Post harvest innovations needed to prevent food losses

Over 80% of total food loss in sub-Saharan Africa is due to improper harvest and post-harvest handling, processing and packing. Poor post-harvest handling also contributes to food contamination, with 91 million people in Africa falling ill of foodborne diseases each year. Mechanization along the entire value chain could contribute significantly to more efficient and inclusive food systems, especially boosting the production of crops and improving their post-harvest handling.

Providing sufficient nutritious and environmentally sustainable food for everyone will continue to be a major challenge in Africa. With 224 million people currently undernourished, the prevalence of chronic undernourishment in sub-Saharan Africa has increased from 20.8% in 2015 to 22.7% in 2016. While conflicts and climate change are threatening harvests, and thereby availability and access to food in many countries, the demand for food is going up due to population growth, rapid urbanization, and a growing middle-class that is demanding more varied, processed and nutritious foods. Unless agricultural systems are rapidly transformed, the access to healthy food for all is not guaranteed.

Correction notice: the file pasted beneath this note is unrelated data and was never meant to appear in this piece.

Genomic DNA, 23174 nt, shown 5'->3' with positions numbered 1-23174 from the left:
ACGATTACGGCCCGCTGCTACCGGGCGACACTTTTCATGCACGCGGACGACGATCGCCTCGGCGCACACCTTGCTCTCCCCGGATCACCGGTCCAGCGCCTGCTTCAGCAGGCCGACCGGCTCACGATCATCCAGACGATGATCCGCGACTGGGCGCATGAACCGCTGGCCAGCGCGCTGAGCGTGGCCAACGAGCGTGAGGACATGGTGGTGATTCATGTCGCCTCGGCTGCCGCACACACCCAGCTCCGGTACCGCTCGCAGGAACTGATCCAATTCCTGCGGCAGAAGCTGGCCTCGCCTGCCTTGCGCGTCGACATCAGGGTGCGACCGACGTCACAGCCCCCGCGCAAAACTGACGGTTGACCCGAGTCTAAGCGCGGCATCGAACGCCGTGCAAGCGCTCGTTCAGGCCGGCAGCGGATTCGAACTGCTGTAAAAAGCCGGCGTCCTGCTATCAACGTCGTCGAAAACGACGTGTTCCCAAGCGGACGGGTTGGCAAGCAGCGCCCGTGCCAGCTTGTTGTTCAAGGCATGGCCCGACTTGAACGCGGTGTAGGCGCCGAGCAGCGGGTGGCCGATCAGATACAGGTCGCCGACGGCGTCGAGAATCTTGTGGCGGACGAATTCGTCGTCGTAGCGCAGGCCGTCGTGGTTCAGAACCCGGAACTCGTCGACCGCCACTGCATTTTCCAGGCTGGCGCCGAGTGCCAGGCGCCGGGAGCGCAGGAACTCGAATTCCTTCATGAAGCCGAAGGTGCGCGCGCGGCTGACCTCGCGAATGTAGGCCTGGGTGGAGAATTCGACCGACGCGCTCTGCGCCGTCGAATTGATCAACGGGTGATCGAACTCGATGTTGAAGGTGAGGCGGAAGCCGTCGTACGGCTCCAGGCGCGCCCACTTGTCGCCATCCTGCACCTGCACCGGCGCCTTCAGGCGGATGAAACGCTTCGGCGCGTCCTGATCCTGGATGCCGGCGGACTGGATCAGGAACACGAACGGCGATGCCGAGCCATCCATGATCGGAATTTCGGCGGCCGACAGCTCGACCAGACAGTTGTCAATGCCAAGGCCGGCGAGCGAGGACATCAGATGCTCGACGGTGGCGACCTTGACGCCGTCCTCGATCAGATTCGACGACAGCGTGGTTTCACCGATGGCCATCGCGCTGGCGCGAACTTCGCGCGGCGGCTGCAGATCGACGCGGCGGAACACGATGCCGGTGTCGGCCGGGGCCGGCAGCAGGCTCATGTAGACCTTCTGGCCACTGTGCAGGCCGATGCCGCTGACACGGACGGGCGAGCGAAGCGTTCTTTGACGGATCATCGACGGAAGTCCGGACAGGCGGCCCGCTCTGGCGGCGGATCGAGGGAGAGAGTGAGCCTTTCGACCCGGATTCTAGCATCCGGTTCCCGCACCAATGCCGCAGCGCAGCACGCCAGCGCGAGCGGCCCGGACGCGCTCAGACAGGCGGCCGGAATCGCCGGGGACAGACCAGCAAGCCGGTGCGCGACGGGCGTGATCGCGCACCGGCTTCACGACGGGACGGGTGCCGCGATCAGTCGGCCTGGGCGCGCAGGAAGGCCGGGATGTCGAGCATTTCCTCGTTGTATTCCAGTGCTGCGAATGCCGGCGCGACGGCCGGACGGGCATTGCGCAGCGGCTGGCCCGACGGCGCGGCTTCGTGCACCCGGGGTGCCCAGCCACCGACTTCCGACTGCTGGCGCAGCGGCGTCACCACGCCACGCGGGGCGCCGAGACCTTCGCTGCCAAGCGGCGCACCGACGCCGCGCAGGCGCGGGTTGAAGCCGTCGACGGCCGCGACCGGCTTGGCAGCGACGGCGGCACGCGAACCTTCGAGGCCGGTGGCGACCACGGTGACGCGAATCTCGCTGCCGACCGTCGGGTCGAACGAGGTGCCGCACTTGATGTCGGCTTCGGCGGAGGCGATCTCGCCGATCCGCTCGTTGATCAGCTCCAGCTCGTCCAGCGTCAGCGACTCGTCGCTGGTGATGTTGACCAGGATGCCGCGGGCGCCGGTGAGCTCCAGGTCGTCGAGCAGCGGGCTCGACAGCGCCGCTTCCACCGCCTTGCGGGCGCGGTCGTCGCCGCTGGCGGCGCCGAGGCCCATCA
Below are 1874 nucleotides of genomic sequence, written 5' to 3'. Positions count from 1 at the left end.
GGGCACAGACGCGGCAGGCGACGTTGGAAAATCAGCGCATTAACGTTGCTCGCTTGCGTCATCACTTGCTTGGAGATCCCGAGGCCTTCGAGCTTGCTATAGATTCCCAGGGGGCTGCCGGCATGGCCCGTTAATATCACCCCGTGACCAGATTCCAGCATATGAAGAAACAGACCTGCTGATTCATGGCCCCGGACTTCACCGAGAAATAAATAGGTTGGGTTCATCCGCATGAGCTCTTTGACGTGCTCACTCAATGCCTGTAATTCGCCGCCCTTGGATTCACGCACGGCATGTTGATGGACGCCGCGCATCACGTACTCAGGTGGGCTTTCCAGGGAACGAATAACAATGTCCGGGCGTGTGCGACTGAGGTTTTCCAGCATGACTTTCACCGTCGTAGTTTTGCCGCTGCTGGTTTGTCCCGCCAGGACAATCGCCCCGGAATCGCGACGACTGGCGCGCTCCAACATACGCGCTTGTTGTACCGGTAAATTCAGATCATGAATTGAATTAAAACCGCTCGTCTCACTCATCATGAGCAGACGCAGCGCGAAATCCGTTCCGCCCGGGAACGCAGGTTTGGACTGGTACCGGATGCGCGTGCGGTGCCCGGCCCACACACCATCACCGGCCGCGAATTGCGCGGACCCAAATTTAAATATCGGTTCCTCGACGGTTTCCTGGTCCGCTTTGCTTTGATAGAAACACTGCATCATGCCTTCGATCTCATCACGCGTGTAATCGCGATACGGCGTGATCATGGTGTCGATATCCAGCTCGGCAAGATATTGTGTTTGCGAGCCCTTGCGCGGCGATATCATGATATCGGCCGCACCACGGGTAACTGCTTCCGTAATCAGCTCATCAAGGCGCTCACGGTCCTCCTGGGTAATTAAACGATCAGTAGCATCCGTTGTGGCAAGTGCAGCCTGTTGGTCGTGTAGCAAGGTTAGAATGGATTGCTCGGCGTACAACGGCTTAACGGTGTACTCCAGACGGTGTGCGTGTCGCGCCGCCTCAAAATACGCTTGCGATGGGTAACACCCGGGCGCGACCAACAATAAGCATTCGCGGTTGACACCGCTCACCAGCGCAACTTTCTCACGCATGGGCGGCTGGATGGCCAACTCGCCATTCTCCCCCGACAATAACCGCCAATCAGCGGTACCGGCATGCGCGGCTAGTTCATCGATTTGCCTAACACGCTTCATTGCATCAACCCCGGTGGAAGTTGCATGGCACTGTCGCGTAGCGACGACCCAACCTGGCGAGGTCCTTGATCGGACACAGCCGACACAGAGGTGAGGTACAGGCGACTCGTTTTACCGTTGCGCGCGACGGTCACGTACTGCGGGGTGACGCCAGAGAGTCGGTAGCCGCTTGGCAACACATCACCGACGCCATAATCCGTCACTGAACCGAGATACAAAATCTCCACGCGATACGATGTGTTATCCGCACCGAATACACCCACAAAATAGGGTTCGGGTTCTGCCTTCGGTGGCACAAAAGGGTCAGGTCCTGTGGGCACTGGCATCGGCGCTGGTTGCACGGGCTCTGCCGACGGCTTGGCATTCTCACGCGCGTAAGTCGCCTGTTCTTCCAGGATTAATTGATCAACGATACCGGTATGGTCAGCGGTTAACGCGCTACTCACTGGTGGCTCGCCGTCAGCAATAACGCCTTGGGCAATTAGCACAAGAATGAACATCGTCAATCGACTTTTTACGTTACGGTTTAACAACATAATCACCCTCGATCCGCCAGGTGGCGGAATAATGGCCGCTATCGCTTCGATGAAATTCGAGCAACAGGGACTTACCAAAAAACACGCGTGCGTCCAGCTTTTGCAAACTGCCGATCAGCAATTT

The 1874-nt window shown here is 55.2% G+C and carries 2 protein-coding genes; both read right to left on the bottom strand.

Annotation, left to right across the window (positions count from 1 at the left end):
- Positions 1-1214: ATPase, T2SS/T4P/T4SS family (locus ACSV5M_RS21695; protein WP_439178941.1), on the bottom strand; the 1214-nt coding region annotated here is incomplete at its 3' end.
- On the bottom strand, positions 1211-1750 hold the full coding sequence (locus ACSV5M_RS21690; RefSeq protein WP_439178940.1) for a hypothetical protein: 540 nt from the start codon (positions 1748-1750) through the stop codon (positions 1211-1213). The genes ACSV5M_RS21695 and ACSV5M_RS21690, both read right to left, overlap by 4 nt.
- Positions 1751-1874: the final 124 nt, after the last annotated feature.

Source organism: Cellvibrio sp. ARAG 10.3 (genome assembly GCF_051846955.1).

In addition to the substantial share of undernourishment, sub-Saharan Africa has the highest share of food loss and waste worldwide with 36%, compared to 28%, 31% and 32% in South East Asia, Europe and North America respectively. To address this problem, the Sustainable Development Goals commit countries to halve food loss and waste by 2030. When done in the right way, a reduction in food losses could release some of the food import pressure, generate wealth and result in improved nutrition and food security.

Original Article: The Malabo Montpellier Panel